First, take a chill pill and clear your head. Which letter? ISP or troll letter? Assume an ISP notice. Start reading up on thee cases and get everything on your case via PACER & RECAP. If you are not in the jurisdiction of where the case was filed, my opinion is to lay low for now. If not, can you aford an attorney and do you have the will to fight? If not, lay low and learn the Richard Pryor Response. Next thing is to start a file with all this information. You said your ISP has various notices. This could be an indicator that someone was abusing your Internet connection without you knowledge or approval. You may want to check you WiFi Firewall/Router to make sure it is secure. Note anything unusual you find.

      Don’t start with the “I wish” line. It is way past this. Sorry but you are now involved and unless you want to pay out your hard erned money to a Troll, you have to learn how to fight back in a way that works for you – everyone’s situation is different.

      DTD 🙂

      • worried dude says:

        I am most definitely willing to fight. I have already contacted an attorney and should be hearing back from him by tomorrow. I do believe I am in the jurisdiction. I will check on that. How do I go about checking my wifi firewall/router? I know my router is secure but with default password only. Thanks for the quick response


      • DieTrollDie says:

        Refer to the Firewall/Router manual on the company Web site for details. Having a default password is not very secure. Review as the settings and what you discover AND record it – take notes and screenshots. Keep these as just in case records.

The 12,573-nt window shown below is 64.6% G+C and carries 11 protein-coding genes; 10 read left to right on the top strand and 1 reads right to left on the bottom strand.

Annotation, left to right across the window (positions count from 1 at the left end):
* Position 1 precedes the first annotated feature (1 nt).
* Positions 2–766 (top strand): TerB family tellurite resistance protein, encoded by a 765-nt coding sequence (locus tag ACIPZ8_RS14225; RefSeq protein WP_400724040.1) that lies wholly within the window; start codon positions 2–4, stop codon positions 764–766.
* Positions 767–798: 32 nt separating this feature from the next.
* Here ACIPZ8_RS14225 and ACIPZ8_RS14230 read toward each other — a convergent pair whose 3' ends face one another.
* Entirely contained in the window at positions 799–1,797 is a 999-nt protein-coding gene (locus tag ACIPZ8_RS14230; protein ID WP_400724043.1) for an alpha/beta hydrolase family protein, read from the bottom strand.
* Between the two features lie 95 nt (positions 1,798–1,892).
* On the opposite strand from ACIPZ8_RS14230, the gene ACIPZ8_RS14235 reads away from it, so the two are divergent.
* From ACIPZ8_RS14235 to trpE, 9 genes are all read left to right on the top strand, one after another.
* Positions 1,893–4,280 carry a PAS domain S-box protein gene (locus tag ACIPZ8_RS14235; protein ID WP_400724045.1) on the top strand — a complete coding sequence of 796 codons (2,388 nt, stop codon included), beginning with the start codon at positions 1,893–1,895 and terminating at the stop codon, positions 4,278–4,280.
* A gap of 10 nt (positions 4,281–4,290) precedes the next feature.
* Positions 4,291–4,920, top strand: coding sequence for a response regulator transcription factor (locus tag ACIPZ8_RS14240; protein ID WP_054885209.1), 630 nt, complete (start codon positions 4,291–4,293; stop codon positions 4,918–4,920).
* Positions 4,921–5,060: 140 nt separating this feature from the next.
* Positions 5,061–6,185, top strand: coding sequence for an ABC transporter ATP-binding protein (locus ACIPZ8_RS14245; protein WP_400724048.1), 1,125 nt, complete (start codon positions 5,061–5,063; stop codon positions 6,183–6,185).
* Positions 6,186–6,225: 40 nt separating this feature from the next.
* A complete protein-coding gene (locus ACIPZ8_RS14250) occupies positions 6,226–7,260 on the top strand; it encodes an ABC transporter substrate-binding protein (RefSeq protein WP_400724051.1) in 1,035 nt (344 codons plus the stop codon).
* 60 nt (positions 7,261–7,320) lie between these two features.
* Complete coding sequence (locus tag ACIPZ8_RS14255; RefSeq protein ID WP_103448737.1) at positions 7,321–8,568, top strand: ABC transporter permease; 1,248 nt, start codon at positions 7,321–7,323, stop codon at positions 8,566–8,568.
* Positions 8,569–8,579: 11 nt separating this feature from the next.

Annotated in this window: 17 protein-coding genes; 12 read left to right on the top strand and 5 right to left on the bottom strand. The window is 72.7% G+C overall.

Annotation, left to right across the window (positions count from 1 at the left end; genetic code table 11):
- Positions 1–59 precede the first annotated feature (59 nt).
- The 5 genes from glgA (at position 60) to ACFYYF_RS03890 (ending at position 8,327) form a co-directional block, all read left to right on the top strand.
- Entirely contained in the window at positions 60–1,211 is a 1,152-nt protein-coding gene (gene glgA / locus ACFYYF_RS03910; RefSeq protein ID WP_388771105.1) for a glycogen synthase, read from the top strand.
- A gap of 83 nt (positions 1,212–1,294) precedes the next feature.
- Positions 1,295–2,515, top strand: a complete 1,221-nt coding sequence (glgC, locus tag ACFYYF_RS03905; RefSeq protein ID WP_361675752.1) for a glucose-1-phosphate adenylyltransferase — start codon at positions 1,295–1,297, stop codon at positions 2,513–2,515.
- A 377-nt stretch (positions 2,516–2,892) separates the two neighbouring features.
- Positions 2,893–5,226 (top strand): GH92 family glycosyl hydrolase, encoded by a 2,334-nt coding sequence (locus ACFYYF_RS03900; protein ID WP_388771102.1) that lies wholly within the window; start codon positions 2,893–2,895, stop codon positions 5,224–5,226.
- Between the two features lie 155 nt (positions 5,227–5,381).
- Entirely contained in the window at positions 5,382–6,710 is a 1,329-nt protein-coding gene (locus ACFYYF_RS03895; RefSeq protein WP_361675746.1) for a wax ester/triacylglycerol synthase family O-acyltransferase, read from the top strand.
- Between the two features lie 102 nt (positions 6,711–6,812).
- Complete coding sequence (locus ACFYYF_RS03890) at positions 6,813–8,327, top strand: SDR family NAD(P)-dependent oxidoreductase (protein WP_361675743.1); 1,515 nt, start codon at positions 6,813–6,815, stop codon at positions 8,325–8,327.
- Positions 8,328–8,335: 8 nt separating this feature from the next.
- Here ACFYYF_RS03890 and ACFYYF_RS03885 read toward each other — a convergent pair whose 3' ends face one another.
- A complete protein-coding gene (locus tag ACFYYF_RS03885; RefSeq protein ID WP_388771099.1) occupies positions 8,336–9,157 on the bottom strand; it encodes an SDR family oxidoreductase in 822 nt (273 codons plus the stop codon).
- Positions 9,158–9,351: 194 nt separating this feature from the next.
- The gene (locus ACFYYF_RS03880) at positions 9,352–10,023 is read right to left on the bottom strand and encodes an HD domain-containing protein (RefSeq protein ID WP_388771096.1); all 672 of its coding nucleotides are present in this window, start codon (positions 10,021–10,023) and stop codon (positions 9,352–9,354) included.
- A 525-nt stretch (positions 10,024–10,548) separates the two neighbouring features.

DTD 🙂

  16. worried dude says:

    ok so i checked my router, nothing too fishy, but then again the log only goes back 24 hours. so should i try and quash the subpoena or just wait for them to disclose my info. I really don’t want my info out there.

  17. Pingback: Lipscomb Fishing Co., or “Exculpatory Evidence Request” | DieTrollDie

  18. Pingback: Update To The “Richard Pryor Response” OR What To Tell The Troll When He Calls | DieTrollDie

  19. PissedAtTroll says:

    Thank you so much for this article. It is easing my anxiety. A troll is after me for what I think is a very similar situation. He claims a movie was illegally downloaded and shared using bittorrent under my IP address , subpoenaed my ISP, and has been contacting me. I thought nothing of it, as I did not download that movie, nor did anyone in my household. I realize now that was a mistake. Too late. Now I know through a lawyer friend who looked up the case that he was granted a motion to subpoena me for discovery. I do not know how the movie was downloaded under my IP address. My wireless password is the same one my isp gave to me which is like a phone number, so I am guessing that is easy enough to figure out. I also live in an apartment complex. If I am served with this subpoena, I want to have together all of my evidence to respond to the court to get it dismissed. I do NOT want to face this nasty troll in discovery and have to get a lwayer. Maybe you can help me better understand the things that are still troubling my mind due to this troll:
    1) I do not think there was any DMCA take-down notoce. If there was not, will that be something I can use? If so, how? And how would I know if there was a DMCA take-down notice?

    2) As far as I know, what he has is: my public ip address linked to this infringement on the date, as well as other downloads using bittorrent for over a year. Therefore, I think I can use the preponderance of evidence you listed under exculpatory evidence to my advantage, but I do not know if I should include or how to include this exculpatory evidence in a response to the court once I receive a subpoena for discovery.

    3) Can the troll see anything else besides those downloads? Can he see how many devices were on the wireless, what websites were visited etc?

    4) Under what the troll wants, you state
    A) Talking with me. That wont happen unless it gets to discovery, and I am scared he would try to get me to say something if that happens, so I dont want it to get to that point.
    B) Forensic analysis of computers. . .How would he get his hands on any of my devices? How would he even know if I did or did not own a computer for him to look at? Is there some way for him to see that?
    C) Forensic anaylsis of WFR. How would he get this?

    5) You know of no cases where forensic analyis was reached in discovery. How do I keep it that way!?